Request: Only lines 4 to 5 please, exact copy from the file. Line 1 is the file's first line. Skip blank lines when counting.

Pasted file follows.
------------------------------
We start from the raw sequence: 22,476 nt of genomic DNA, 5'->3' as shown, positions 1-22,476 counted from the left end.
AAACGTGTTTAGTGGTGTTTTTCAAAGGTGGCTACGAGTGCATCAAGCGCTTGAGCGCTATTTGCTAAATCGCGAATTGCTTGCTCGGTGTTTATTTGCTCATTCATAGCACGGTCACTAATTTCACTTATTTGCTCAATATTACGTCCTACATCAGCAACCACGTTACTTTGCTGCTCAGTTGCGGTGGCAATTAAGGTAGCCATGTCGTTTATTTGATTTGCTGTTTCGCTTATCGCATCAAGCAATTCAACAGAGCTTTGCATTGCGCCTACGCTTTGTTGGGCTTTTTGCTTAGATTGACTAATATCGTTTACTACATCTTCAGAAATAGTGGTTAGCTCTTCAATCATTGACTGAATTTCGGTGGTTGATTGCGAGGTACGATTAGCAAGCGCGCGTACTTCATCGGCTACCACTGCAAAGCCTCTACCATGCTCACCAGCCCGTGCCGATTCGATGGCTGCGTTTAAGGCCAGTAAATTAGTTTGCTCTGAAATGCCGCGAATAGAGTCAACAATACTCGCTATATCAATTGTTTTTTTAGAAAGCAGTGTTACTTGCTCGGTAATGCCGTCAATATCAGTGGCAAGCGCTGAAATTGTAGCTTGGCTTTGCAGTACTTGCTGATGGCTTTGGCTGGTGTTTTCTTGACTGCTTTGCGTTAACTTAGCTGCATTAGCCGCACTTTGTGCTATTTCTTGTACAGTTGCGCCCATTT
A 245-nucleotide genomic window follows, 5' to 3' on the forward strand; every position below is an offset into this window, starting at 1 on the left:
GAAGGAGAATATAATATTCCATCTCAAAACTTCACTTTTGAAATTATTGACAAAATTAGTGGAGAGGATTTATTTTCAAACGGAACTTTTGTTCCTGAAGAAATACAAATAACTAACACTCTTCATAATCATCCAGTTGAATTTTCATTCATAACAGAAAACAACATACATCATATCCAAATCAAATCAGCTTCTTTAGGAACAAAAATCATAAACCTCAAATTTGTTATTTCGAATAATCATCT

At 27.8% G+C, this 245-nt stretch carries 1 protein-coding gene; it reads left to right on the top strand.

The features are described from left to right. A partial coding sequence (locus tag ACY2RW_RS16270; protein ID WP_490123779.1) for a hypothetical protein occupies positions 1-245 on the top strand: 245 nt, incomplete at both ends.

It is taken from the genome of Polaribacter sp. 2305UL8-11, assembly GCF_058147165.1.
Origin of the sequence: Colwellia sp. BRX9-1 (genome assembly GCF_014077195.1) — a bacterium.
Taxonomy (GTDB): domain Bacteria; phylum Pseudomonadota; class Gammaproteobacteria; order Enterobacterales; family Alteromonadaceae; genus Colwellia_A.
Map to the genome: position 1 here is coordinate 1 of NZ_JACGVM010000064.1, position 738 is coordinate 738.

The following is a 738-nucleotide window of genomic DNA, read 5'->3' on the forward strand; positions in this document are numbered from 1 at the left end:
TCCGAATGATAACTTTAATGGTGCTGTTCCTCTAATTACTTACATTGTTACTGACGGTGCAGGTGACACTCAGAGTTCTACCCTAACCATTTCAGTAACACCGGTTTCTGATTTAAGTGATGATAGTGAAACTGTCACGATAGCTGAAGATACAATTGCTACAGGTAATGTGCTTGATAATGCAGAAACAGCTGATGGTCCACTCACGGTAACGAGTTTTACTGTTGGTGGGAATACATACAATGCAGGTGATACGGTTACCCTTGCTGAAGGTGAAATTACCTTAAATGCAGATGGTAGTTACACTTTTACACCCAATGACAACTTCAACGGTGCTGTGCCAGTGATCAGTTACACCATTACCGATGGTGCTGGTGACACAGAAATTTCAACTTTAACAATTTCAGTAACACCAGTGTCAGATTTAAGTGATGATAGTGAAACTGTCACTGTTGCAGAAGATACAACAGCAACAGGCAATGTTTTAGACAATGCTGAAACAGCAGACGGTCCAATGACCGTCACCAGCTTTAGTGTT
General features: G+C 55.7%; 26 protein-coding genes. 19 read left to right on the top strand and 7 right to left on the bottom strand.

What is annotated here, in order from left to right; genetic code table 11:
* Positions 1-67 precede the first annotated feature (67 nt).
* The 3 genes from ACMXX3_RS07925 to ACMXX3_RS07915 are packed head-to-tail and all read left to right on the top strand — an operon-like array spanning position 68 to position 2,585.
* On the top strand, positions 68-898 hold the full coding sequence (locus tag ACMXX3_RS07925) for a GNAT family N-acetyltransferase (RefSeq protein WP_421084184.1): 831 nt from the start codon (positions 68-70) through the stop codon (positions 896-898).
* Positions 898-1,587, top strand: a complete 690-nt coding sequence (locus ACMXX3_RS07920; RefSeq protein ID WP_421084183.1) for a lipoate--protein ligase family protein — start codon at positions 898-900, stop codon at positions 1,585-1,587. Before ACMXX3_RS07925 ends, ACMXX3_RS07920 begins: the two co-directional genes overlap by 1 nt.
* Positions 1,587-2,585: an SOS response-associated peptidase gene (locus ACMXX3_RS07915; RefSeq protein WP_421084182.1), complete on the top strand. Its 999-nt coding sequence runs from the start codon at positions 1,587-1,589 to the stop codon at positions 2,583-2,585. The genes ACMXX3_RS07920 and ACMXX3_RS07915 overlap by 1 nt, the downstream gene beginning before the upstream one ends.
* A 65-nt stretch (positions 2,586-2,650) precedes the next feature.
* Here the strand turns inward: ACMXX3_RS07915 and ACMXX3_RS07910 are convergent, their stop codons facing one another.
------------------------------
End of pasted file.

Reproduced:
GAAGGAGAATATAATATTCCATCTCAAAACTTCACTTTTGAAATTATTGACAAAATTAGTGGAGAGGATTTATTTTCAAACGGAACTTTTGTTCCTGAAGAAATACAAATAACTAACACTCTTCATAATCATCCAGTTGAATTTTCATTCATAACAGAAAACAACATACATCATATCCAAATCAAATCAGCTTCTTTAGGAACAAAAATCATAAACCTCAAATTTGTTATTTCGAATAATCATCT

At 27.8% G+C, this 245-nt stretch carries 1 protein-coding gene; it reads left to right on the top strand.